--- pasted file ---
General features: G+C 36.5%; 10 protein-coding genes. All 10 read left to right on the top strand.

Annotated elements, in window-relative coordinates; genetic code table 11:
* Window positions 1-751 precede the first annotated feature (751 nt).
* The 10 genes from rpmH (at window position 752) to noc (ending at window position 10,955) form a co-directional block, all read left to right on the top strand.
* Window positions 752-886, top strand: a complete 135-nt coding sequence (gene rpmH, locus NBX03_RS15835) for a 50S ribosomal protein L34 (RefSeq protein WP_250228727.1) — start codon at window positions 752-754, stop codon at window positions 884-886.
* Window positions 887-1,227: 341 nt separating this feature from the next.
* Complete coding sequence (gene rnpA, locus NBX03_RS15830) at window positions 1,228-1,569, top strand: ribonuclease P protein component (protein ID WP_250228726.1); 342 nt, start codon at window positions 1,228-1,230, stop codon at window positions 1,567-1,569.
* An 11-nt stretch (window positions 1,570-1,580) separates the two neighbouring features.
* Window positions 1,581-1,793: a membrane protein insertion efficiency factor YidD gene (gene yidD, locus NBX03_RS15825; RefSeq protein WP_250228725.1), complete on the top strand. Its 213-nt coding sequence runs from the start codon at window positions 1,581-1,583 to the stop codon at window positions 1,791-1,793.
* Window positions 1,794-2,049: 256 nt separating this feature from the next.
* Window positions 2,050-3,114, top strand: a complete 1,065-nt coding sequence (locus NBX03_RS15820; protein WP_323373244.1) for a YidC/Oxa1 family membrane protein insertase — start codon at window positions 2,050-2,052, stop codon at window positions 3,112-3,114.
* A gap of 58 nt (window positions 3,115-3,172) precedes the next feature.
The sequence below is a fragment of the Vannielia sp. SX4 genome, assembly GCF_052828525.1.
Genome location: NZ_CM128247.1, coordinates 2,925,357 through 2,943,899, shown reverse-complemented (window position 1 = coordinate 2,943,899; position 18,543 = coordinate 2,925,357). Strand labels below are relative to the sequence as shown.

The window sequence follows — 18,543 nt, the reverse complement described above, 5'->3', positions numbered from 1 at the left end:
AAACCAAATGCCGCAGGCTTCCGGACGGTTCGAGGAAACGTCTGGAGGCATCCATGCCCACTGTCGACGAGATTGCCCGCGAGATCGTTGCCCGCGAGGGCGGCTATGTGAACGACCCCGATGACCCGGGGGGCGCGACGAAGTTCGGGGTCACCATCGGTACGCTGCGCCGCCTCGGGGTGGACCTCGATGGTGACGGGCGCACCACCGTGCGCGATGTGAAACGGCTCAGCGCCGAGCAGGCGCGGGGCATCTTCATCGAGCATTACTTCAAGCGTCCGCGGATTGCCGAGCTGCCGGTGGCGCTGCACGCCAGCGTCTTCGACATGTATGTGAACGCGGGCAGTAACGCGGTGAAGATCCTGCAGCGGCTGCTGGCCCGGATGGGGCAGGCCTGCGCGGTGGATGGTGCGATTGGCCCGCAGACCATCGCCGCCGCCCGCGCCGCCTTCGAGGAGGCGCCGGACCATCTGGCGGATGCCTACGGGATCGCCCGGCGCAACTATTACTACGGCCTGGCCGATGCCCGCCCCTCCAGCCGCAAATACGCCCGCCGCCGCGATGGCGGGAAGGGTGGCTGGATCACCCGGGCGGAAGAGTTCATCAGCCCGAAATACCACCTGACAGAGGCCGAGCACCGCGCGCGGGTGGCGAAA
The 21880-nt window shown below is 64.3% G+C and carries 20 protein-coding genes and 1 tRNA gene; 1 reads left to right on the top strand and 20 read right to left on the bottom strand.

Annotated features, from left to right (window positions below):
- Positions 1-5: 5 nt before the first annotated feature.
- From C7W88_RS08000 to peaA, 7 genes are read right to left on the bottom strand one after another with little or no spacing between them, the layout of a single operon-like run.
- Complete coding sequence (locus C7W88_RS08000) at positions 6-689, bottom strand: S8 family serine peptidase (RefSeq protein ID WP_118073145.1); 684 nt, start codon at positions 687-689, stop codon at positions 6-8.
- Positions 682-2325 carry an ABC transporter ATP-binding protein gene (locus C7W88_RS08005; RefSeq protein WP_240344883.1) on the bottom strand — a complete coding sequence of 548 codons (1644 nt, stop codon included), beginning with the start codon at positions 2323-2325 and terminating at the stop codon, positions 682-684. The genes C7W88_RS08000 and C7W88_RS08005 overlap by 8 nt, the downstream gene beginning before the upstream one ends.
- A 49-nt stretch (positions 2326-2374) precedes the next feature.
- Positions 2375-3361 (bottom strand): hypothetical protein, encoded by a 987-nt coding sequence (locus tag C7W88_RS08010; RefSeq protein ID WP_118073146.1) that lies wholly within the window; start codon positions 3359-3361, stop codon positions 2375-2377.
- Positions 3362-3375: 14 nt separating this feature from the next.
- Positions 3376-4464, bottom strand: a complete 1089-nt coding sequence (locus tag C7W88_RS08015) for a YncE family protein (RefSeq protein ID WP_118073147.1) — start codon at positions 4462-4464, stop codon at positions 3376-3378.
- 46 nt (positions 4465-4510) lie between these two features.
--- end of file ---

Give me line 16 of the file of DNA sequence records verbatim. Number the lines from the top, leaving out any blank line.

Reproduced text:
AAACCAAATGCCGCAGGCTTCCGGACGGTTCGAGGAAACGTCTGGAGGCATCCATGCCCACTGTCGACGAGATTGCCCGCGAGATCGTTGCCCGCGAGGGCGGCTATGTGAACGACCCCGATGACCCGGGGGGCGCGACGAAGTTCGGGGTCACCATCGGTACGCTGCGCCGCCTCGGGGTGGACCTCGATGGTGACGGGCGCACCACCGTGCGCGATGTGAAACGGCTCAGCGCCGAGCAGGCGCGGGGCATCTTCATCGAGCATTACTTCAAGCGTCCGCGGATTGCCGAGCTGCCGGTGGCGCTGCACGCCAGCGTCTTCGACATGTATGTGAACGCGGGCAGTAACGCGGTGAAGATCCTGCAGCGGCTGCTGGCCCGGATGGGGCAGGCCTGCGCGGTGGATGGTGCGATTGGCCCGCAGACCATCGCCGCCGCCCGCGCCGCCTTCGAGGAGGCGCCGGACCATCTGGCGGATGCCTACGGGATCGCCCGGCGCAACTATTACTACGGCCTGGCCGATGCCCGCCCCTCCAGCCGCAAATACGCCCGCCGCCGCGATGGCGGGAAGGGTGGCTGGATCACCCGGGCGGAAGAGTTCATCAGCCCGAAATACCACCTGACAGAGGCCGAGCACCGCGCGCGGGTGGCGAAA